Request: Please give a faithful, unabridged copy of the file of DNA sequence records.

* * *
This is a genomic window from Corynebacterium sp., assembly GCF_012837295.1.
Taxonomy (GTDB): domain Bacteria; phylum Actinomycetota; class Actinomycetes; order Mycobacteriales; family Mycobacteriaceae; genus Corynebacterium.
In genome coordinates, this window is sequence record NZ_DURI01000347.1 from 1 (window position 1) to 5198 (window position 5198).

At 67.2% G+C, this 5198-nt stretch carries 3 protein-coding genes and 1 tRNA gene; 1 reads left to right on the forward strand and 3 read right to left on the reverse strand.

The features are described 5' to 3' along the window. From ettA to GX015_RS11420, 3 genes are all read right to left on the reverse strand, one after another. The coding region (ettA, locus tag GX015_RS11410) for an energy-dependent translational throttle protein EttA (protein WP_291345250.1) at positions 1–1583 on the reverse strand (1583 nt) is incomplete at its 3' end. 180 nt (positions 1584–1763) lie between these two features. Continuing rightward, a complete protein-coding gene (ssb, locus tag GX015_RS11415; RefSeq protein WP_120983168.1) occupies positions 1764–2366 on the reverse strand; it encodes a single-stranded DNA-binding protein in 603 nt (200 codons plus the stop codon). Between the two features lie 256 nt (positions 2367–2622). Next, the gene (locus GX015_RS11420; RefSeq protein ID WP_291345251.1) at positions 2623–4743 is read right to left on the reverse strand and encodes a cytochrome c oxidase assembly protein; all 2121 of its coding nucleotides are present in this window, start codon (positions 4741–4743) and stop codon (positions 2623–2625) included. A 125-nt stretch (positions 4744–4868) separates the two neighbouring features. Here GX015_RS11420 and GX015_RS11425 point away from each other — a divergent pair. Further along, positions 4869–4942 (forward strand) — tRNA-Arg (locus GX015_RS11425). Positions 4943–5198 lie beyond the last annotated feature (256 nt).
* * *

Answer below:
This is a genomic window from Corynebacterium sp., assembly GCF_012837295.1.
Taxonomy (GTDB): domain Bacteria; phylum Actinomycetota; class Actinomycetes; order Mycobacteriales; family Mycobacteriaceae; genus Corynebacterium.
In genome coordinates, this window is sequence record NZ_DURI01000347.1 from 1 (window position 1) to 5198 (window position 5198).

At 67.2% G+C, this 5198-nt stretch carries 3 protein-coding genes and 1 tRNA gene; 1 reads left to right on the forward strand and 3 read right to left on the reverse strand.

The features are described 5' to 3' along the window. From ettA to GX015_RS11420, 3 genes are all read right to left on the reverse strand, one after another. The coding region (ettA, locus tag GX015_RS11410) for an energy-dependent translational throttle protein EttA (protein WP_291345250.1) at positions 1–1583 on the reverse strand (1583 nt) is incomplete at its 3' end. 180 nt (positions 1584–1763) lie between these two features. Continuing rightward, a complete protein-coding gene (ssb, locus tag GX015_RS11415; RefSeq protein WP_120983168.1) occupies positions 1764–2366 on the reverse strand; it encodes a single-stranded DNA-binding protein in 603 nt (200 codons plus the stop codon). Between the two features lie 256 nt (positions 2367–2622). Next, the gene (locus GX015_RS11420; RefSeq protein ID WP_291345251.1) at positions 2623–4743 is read right to left on the reverse strand and encodes a cytochrome c oxidase assembly protein; all 2121 of its coding nucleotides are present in this window, start codon (positions 4741–4743) and stop codon (positions 2623–2625) included. A 125-nt stretch (positions 4744–4868) separates the two neighbouring features. Here GX015_RS11420 and GX015_RS11425 point away from each other — a divergent pair. Further along, positions 4869–4942 (forward strand) — tRNA-Arg (locus GX015_RS11425). Positions 4943–5198 lie beyond the last annotated feature (256 nt).